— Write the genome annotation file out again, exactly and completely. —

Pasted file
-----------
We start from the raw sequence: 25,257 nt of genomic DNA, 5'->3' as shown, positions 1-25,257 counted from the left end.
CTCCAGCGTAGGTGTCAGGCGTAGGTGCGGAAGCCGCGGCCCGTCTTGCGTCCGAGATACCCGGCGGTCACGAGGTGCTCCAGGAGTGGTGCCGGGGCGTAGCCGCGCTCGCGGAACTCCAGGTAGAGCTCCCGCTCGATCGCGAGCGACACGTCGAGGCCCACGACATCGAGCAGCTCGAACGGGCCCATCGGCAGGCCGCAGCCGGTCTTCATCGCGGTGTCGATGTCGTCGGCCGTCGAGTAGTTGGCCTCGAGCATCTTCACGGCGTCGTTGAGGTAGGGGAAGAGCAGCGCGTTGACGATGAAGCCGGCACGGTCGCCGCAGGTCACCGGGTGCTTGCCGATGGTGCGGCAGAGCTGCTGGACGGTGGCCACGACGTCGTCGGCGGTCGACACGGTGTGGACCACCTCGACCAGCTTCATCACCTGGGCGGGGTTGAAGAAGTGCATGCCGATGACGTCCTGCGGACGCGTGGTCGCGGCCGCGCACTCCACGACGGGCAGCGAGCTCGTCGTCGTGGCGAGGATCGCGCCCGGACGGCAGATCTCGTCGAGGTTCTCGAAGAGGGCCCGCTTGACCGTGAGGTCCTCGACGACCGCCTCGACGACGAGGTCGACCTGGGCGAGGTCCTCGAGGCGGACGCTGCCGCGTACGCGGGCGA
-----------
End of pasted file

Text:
We start from the raw sequence: 25,257 nt of genomic DNA, 5'->3' as shown, positions 1-25,257 counted from the left end.
CTCCAGCGTAGGTGTCAGGCGTAGGTGCGGAAGCCGCGGCCCGTCTTGCGTCCGAGATACCCGGCGGTCACGAGGTGCTCCAGGAGTGGTGCCGGGGCGTAGCCGCGCTCGCGGAACTCCAGGTAGAGCTCCCGCTCGATCGCGAGCGACACGTCGAGGCCCACGACATCGAGCAGCTCGAACGGGCCCATCGGCAGGCCGCAGCCGGTCTTCATCGCGGTGTCGATGTCGTCGGCCGTCGAGTAGTTGGCCTCGAGCATCTTCACGGCGTCGTTGAGGTAGGGGAAGAGCAGCGCGTTGACGATGAAGCCGGCACGGTCGCCGCAGGTCACCGGGTGCTTGCCGATGGTGCGGCAGAGCTGCTGGACGGTGGCCACGACGTCGTCGGCGGTCGACACGGTGTGGACCACCTCGACCAGCTTCATCACCTGGGCGGGGTTGAAGAAGTGCATGCCGATGACGTCCTGCGGACGCGTGGTCGCGGCCGCGCACTCCACGACGGGCAGCGAGCTCGTCGTCGTGGCGAGGATCGCGCCCGGACGGCAGATCTCGTCGAGGTTCTCGAAGAGGGCCCGCTTGACCGTGAGGTCCTCGACGACCGCCTCGACGACGAGGTCGACCTGGGCGAGGTCCTCGAGGCGGACGCTGCCGCGTACGCGGGCGA